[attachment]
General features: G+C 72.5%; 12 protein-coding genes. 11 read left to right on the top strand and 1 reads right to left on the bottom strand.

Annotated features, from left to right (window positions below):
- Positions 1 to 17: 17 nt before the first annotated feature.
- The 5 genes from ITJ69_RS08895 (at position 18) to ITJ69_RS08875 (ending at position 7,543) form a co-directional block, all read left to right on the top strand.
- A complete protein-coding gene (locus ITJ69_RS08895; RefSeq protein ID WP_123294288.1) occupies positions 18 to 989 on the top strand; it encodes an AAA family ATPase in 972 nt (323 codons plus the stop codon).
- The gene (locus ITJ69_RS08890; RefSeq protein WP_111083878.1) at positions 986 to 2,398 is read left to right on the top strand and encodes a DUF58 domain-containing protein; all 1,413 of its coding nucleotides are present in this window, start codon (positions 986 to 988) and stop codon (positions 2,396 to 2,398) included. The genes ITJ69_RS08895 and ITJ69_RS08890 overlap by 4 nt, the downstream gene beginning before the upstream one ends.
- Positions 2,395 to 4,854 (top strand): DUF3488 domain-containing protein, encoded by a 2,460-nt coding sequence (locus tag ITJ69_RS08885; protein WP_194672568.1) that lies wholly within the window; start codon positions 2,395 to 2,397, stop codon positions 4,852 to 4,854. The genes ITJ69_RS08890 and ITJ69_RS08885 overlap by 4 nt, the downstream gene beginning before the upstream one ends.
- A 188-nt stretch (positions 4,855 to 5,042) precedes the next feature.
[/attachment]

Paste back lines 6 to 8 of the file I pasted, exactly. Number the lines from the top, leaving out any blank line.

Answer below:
- The gene (locus ITJ69_RS08890; RefSeq protein WP_111083878.1) at positions 986 to 2,398 is read left to right on the top strand and encodes a DUF58 domain-containing protein; all 1,413 of its coding nucleotides are present in this window, start codon (positions 986 to 988) and stop codon (positions 2,396 to 2,398) included. The genes ITJ69_RS08895 and ITJ69_RS08890 overlap by 4 nt, the downstream gene beginning before the upstream one ends.
- Positions 2,395 to 4,854 (top strand): DUF3488 domain-containing protein, encoded by a 2,460-nt coding sequence (locus tag ITJ69_RS08885; protein WP_194672568.1) that lies wholly within the window; start codon positions 2,395 to 2,397, stop codon positions 4,852 to 4,854. The genes ITJ69_RS08890 and ITJ69_RS08885 overlap by 4 nt, the downstream gene beginning before the upstream one ends.
- A 188-nt stretch (positions 4,855 to 5,042) precedes the next feature.